Where do we go from here?

Dear Candy,
I’ve been in love with my boyfriend for the past three years, but very unhappy with the long distance between us. He accepted an amazing job opportunity and had to relocate several states away within the first year of our dating. It took us about a month to agree that it was the best decision for him and the best decision for us (at the time) to still try and make it work.
However, a part of me believes breaking up with him and seeing other men will make me feel better. Meeting other men like me in such a small town is difficult, and I can only imagine how better our relationship might’ve been if I was able to relocate with him. Candy, is it time for both of us to move on?

— Questioning a Long-Distance Relationship

Dear Questioning,
That you are asking yourself if you should date other men lets you know something’s amiss. Relationships are not static — they move and change. The decision you two made three years ago needs to be revisited today, and revisited together. Keeping this long-distance relationship because the pickings at home are slim is not a reason to stay in this relationship.

By dating other men, you will find some things out about yourself. Maybe you will find out you like being single and dating, or maybe you’ll find out it’s time to move to the town where your boyfriend lives. Or maybe you’ll find out the change you want to make has nothing to do with dating or a boyfriend, but everything to do with where your life and career are going.

I suggest you take a good look at yourself and how your life is going. Make a plan to live a more fulfilling, meaningful and fun life. Then look around and see who’s in it with you and where you ended up living.

— Good Luck, Candy

Dear Candy,
Am I just old fashioned? When I was growing up, and throughout most of my adult life, the term “queer” was used only to humiliate, denigrate, bully and hurt. It was a weapon used to wound the most vulnerable. “Queer” and “faggot” were simply never okay to use in public, and rightfully so.

Essentially, the word “queer” was our community’s “N-word.”

Yes, sometimes “queer” has been used in jest among friends (just as the N-word has become among some blacks), but never in reference to our community at large, and especially never by the straight world in reference to our community (i.e. the media, as it was today on NPR … “queer politics” … “queer culture” … “a queer celebrity”). Excuse me?!?!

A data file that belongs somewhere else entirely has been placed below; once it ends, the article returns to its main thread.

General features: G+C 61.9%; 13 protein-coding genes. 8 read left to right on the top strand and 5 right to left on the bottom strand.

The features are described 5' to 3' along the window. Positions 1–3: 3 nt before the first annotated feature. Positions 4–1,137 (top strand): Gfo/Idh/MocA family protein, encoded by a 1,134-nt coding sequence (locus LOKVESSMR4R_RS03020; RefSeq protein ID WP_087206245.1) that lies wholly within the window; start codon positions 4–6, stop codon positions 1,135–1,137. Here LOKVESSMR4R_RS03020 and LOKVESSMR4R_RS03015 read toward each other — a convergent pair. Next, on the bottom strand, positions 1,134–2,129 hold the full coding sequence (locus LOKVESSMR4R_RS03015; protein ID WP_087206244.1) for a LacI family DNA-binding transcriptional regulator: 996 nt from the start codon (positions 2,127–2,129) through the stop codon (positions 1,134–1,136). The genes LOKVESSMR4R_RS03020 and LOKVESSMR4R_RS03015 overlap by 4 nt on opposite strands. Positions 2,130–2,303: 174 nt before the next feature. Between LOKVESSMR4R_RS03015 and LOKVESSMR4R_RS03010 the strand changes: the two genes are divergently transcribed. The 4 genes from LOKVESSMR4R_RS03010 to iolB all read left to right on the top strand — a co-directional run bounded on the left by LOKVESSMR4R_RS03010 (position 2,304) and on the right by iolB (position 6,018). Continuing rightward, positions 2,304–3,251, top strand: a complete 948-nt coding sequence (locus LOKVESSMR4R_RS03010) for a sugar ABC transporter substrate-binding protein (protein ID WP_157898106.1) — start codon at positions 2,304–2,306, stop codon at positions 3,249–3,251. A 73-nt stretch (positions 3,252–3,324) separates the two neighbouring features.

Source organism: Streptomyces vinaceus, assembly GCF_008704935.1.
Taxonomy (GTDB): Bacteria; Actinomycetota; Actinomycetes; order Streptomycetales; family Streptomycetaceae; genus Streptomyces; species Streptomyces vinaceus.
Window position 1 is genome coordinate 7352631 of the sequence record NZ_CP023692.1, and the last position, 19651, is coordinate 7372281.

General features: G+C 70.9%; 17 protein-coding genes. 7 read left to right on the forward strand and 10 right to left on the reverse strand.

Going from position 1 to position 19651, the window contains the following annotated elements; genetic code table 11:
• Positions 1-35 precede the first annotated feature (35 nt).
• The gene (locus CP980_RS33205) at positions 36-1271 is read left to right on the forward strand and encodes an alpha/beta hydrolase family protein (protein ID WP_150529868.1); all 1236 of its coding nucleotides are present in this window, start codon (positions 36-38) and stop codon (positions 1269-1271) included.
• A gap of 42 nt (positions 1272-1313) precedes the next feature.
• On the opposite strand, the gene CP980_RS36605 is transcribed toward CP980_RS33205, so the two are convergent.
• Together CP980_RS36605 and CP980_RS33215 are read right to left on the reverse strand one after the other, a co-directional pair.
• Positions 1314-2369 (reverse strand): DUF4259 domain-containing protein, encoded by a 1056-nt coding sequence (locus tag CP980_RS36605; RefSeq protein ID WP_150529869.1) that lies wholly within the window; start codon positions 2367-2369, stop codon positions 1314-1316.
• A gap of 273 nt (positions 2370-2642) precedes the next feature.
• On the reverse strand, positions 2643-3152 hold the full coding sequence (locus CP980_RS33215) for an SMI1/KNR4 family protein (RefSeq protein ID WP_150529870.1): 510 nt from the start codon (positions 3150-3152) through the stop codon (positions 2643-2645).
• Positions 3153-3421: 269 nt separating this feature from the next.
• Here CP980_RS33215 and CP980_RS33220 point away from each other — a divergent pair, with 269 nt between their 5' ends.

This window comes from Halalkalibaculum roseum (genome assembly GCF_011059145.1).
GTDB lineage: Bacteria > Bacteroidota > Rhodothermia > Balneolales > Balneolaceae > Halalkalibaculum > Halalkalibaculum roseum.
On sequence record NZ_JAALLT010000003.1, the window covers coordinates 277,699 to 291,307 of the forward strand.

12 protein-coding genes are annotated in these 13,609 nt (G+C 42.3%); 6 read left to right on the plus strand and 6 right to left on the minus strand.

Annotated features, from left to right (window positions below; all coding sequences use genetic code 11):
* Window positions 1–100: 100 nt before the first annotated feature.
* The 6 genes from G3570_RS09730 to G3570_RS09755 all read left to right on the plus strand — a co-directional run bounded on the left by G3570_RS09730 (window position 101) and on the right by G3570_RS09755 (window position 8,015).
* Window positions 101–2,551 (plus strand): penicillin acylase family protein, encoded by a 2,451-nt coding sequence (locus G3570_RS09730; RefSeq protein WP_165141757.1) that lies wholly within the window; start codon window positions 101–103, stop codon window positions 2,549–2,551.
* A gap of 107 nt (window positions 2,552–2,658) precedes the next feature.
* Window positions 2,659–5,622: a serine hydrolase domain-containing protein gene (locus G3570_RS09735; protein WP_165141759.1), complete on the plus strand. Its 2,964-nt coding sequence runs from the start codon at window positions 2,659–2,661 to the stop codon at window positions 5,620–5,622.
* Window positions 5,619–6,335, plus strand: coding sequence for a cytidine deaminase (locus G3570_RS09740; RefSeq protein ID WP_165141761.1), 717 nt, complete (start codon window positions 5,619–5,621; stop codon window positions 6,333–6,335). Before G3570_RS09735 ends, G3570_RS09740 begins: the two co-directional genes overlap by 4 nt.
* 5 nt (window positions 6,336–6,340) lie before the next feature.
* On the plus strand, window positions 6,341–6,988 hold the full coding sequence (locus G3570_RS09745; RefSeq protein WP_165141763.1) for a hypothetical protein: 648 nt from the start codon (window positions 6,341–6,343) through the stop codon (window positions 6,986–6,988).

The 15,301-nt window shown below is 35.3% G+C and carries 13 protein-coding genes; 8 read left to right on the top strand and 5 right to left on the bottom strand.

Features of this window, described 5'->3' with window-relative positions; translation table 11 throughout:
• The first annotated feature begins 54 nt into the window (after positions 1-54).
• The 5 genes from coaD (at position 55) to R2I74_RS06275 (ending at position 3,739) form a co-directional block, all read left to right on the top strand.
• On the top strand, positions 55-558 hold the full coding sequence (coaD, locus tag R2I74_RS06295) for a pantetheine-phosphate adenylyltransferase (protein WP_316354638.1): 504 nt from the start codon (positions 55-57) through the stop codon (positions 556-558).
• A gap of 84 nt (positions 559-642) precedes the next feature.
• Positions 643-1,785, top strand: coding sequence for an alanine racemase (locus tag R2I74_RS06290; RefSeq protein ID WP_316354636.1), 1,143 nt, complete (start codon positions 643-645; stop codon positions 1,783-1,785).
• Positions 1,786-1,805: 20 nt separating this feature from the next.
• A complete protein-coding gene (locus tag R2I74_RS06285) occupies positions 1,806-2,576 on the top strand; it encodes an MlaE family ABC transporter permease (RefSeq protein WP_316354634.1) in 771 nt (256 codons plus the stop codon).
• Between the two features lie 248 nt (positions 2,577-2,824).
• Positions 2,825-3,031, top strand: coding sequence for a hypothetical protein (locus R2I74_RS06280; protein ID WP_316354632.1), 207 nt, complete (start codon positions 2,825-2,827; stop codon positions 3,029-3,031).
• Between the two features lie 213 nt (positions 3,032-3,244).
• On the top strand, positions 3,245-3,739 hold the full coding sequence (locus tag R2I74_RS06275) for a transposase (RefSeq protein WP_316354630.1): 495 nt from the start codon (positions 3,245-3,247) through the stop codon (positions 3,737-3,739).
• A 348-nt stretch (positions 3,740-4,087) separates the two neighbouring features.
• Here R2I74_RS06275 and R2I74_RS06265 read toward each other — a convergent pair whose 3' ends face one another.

Even reputable rainbow community organizations are now being goaded into adding “Q” to “LGBT” for fear someone might feel not so much “not included” as “not specifically singled out” as such. Many in my generation (60 years old-plus) are tempted to depart from any organization that embraces, very unnecessarily, this well-recognized term of derision.

Should I just “get over it,” as my young friends advise? Are they just trying to “take back” the word? (When was it ever “robbed” from us, by the way?) Or should I ask my wonderful black friends and colleagues to just “get over” their objection to the public use of the “N-word” in light of the parallel fact that some members of the African-American community refer to themselves, and their buds, with that term? Is it okay to use the “N-word” to describe the greater black community? Of course not. But I don’t understand the real difference.

– Anonymous and Over 60

Dear Anonymous,
You bring up a subject that is being discussed in all LGBTQ+ communities in our country. Thank you for helping the conversation appear in this column.

That is what is important — the conversation.

Our community is a tapestry of voices, diversity, identities and emotions that deserve to be heard. Your voice deserves to be heard, too. When diversity of ideas come together, the best decisions result.

Therefore, it is important you stay engaged and active in the conversation. I’d like to challenge you to stay active in the community organizations to which you belong and to ask your 60-year-old-plus friends to do the same. LGBTQ+ people do not disappear at age 55. LGBTQ+ organizations need to hear our voices, our needs, our beliefs and our ideas – plus, I too am an older lesbian active in our community.

Keep us in the conversation by your presence and activism. We 60-year-old-plus people always need a seat at the table!

— Good Luck, Candy